Creating fuel from thin air with artificial leaves

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Artificial leaves could one day provide fuel

The sun produces more than enough energy for human activities, but we still can’t capture enough of it, points out Erwin Reisner, energy and sustainability professor at Cambridge University.

He heads a team of researchers trying to capture more of that free energy.

While solar panels have made big advances in recent years, becoming cheaper and more efficient, they just provide electricity, not storable liquid fuels, which are still in great demand.

“If you look at the global energy portfolio and what’s needed, electricity only covers maybe 20-25%. So the question is when we have covered that 25%, what do we do next?” asks Prof Reisner.

His answer is to look to nature: “Plants are a huge inspiration, because they have learned over millions of years how to take up sunlight and store the energy in energy carriers.

“I really believe that artificial photosynthesis will be one part of that energy portfolio over the next two decades.”

When plants photosynthesise, they take up water and carbon dioxide, and use light from the sun to convert these raw materials into the carbohydrates they need for growth.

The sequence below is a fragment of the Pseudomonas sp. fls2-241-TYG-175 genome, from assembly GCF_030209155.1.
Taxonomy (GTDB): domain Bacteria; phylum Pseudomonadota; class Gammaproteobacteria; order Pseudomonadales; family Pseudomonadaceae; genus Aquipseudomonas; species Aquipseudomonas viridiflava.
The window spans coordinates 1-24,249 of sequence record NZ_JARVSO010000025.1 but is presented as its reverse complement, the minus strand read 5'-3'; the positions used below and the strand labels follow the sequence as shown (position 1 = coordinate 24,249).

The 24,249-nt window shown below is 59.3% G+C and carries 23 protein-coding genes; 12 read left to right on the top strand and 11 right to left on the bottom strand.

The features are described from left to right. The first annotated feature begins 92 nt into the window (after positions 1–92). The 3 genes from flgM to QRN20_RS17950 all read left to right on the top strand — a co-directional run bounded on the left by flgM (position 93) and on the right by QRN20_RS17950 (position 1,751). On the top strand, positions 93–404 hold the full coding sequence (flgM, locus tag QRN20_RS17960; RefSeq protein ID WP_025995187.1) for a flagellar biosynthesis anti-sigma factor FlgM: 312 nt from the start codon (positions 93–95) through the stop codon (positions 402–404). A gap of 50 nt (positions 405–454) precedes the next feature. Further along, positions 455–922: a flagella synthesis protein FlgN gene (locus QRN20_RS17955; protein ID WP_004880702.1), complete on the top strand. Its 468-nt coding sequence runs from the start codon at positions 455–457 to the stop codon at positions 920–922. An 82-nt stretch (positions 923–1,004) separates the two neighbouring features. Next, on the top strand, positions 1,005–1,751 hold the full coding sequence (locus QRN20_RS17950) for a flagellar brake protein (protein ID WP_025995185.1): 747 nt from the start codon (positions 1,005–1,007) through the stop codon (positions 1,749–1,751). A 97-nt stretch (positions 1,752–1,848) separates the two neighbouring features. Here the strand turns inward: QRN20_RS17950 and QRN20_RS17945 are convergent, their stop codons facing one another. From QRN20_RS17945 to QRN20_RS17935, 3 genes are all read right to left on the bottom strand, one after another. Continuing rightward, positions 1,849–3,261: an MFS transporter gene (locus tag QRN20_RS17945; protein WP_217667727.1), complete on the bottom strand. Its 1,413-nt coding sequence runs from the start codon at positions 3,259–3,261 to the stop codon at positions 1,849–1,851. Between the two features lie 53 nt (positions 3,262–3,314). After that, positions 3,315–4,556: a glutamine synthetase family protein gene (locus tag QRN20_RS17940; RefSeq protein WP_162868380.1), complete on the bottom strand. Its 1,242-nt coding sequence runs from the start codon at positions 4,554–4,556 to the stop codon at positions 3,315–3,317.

Erwin Reisner, professor of energy and sustainability at Cambridge University
Prof Reisner is optimistic artificial photosynthesis will become an important energy provider

“We want to replicate this, but we don’t really want to make carbohydrates because they make a lousy fuel, so instead of making carbohydrates we try to make something that can be more readily used,” says Prof Reisner.

An added problem is that plants aren’t actually terribly good at photosynthesis, converting only around one or two per cent of solar energy into fuel. The US Department of Energy has concluded that for artificial photosynthesis to be viable economically, efficiency needs to rise to between five and 10%.

Prof Reisner’s team has worked on a number of